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Author Hey, M.H.; DiBiase, E.; Roach, D.A.; Carr, D.E.; Haynes, K.J. url  doi
openurl 
  Title Interactions between artificial light at night, soil moisture, and plant density affect the growth of a perennial wildflower Type Journal Article
  Year 2020 Publication Oecologia Abbreviated Journal Oecologia  
  Volume in press Issue Pages  
  Keywords Plants; Community ecology; Light pollution; Milkweed; Precipitation; Sensory pollution  
  Abstract Artificial light at night (ALAN) has been shown to alter aspects of plant growth, but we are not aware of any studies that have examined whether the effects of ALAN on plants depend upon the backdrop of variation in other abiotic factors that plants encounter in field populations. We conducted a field experiment to investigate whether ALAN affects the growth and anti-herbivore defenses of common milkweed, Asclepias syriaca, and whether the effects of ALAN are influenced by plant density or soil moisture content. Artificial light at night, soil moisture, and plant density were manipulated according to a split-plot factorial design. Although increasing soil moisture by watering had no significant effects on latex exudation, attributes of plant growth generally responded positively to watering. The basal stem diameter (BSD) and height of plants were affected by ALAN x soil moisture interactions. For both of these variables, the positive effects of ALAN were greater for plants that were not watered than for plants that were. Basal stem diameter was also affected by an ALAN x plant density interaction, and the positive effect of ALAN on BSD was greater in the low-density treatment than in the high-density treatment. Our results demonstrate that the effects of ALAN on plant growth can be altered by soil moisture and plant density. Consequently, the effects of ALAN on plants in nature may not be consistent with existing frameworks that do not account for critical abiotic variables such as water availability or biotic interactions between plants such as competition.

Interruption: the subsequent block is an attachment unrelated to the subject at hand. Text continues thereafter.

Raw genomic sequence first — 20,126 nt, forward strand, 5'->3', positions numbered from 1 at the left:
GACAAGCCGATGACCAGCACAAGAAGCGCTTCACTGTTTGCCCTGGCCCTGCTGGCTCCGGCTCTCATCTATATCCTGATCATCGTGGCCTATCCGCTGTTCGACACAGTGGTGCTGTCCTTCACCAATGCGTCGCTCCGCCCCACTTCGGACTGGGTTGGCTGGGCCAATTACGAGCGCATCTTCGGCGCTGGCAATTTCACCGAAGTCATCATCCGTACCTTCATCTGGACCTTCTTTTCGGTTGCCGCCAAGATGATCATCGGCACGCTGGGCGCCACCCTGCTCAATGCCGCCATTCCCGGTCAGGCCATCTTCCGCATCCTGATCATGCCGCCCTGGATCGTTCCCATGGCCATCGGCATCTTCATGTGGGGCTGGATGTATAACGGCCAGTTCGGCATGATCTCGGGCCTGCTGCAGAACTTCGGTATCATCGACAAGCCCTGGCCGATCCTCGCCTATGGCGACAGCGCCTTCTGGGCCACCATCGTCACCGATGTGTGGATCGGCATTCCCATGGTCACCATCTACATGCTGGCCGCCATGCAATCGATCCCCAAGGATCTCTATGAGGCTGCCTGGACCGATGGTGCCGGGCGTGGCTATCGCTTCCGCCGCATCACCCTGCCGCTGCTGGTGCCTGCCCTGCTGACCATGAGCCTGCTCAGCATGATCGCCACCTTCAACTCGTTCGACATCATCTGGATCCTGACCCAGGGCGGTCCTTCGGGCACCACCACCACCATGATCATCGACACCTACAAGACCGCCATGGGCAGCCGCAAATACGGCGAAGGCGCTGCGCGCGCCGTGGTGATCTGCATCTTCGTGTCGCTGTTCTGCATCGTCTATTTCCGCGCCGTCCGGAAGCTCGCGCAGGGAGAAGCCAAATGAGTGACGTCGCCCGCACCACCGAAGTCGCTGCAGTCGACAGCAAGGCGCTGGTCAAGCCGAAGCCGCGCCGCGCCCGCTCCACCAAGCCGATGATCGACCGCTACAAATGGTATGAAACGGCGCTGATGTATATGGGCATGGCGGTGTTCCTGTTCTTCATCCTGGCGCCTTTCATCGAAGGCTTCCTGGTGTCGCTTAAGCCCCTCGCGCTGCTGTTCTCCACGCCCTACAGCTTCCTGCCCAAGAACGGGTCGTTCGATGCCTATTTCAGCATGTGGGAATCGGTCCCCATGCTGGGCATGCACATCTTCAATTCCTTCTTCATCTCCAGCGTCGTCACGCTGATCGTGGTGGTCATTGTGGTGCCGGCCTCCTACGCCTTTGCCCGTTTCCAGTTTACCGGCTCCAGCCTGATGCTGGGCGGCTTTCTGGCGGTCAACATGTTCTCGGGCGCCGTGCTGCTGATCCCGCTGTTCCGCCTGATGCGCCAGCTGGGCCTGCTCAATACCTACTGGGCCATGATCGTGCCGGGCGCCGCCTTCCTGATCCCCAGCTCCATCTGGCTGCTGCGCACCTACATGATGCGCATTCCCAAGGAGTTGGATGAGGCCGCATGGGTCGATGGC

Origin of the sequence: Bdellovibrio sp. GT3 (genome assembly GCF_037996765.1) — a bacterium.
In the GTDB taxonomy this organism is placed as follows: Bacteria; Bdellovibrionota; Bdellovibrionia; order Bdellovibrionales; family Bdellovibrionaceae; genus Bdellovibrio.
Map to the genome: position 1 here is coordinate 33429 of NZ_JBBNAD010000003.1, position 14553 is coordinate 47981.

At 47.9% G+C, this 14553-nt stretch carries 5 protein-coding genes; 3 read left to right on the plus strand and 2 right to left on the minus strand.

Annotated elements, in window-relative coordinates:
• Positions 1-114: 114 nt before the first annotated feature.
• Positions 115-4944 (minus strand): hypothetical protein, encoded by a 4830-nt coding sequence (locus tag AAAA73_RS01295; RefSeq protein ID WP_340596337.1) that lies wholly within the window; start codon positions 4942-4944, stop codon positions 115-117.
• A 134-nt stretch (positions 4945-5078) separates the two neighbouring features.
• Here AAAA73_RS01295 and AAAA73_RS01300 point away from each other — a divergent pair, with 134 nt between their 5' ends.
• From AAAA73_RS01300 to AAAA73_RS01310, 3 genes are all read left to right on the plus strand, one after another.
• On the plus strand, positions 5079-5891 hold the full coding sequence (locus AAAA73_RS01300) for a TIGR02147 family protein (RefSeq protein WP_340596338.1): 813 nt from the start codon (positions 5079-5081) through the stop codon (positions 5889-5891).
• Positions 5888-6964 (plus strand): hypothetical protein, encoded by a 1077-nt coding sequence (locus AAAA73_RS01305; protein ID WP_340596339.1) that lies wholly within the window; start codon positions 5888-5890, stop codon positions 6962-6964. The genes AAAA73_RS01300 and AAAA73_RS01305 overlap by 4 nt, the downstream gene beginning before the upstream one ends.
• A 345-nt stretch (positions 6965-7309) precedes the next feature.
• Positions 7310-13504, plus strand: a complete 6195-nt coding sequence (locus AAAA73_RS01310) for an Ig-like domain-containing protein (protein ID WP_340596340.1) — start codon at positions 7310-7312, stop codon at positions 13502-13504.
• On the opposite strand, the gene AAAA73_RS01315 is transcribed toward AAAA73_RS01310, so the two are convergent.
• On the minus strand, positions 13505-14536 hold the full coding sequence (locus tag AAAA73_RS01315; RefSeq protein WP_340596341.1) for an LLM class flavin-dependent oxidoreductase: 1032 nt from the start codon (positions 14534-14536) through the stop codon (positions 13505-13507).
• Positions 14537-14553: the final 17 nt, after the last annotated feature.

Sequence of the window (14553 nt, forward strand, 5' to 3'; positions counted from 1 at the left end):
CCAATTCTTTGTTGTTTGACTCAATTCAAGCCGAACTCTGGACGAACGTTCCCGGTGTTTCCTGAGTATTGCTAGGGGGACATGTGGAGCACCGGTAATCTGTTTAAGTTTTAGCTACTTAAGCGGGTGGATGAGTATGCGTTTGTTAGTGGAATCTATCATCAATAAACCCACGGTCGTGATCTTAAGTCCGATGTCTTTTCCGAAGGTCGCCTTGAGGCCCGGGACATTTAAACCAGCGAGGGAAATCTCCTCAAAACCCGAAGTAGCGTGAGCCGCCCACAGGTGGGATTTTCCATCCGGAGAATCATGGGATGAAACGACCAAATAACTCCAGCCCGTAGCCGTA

Address Blandy Experimental Farm, University of Virginia, 400 Blandy Farm Lane, Boyce, VA, 22620, USA  
  Corporate Author Thesis  
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  Language English Summary Language Original Title  
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  Series Volume Series Issue Edition  
  ISSN 0029-8549 ISBN Medium  
  Area Expedition Conference  
  Notes PMID:32533357 Approved no  
  Call Number GFZ @ kyba @ Serial (down) 3003  
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Author Lessmann, C.; Steinkraus, A. url  doi
openurl 
  Title The geography of natural resources, ethnic inequality and civil conflicts Type Journal Article
  Year 2019 Publication European Journal of Political Economy Abbreviated Journal European Journal of Political Economy  
  Volume 59 Issue Pages 33-51  
  Keywords Remote Sensing  
  Abstract e study whether the spatial distribution of natural resources across different ethnic groups within countries causes spatial inequality and the incidence of armed conflict. By providing a theoretical rent-seeking model and analysing a set of geo-coded data for mines, night-time light emissions, local populations and ethnic homelands, we show that the spatial distribution of resources is a major driving factor of ethnic income inequality. Moreover, a spatially unequal distribution of natural resources induces rent-seeking behaviour and thus increases the risk of civil conflicts. Consequently, we extend the perspective of the resource curse to explain cross-country differences in income inequality and the onset of civil conflicts.  
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  ISSN 0176-2680 ISBN Medium  
  Area Expedition Conference  
  Notes Approved no  
  Call Number GFZ @ kyba @ Serial (down) 3002  
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Author Lessmann, C.; Seidel, A. url  doi
openurl 
  Title Regional inequality, convergence, and its determinants – A view from outer space Type Journal Article
  Year 2017 Publication European Economic Review Abbreviated Journal European Economic Review  
  Volume 92 Issue Pages 110-132  
  Keywords Remote Sensing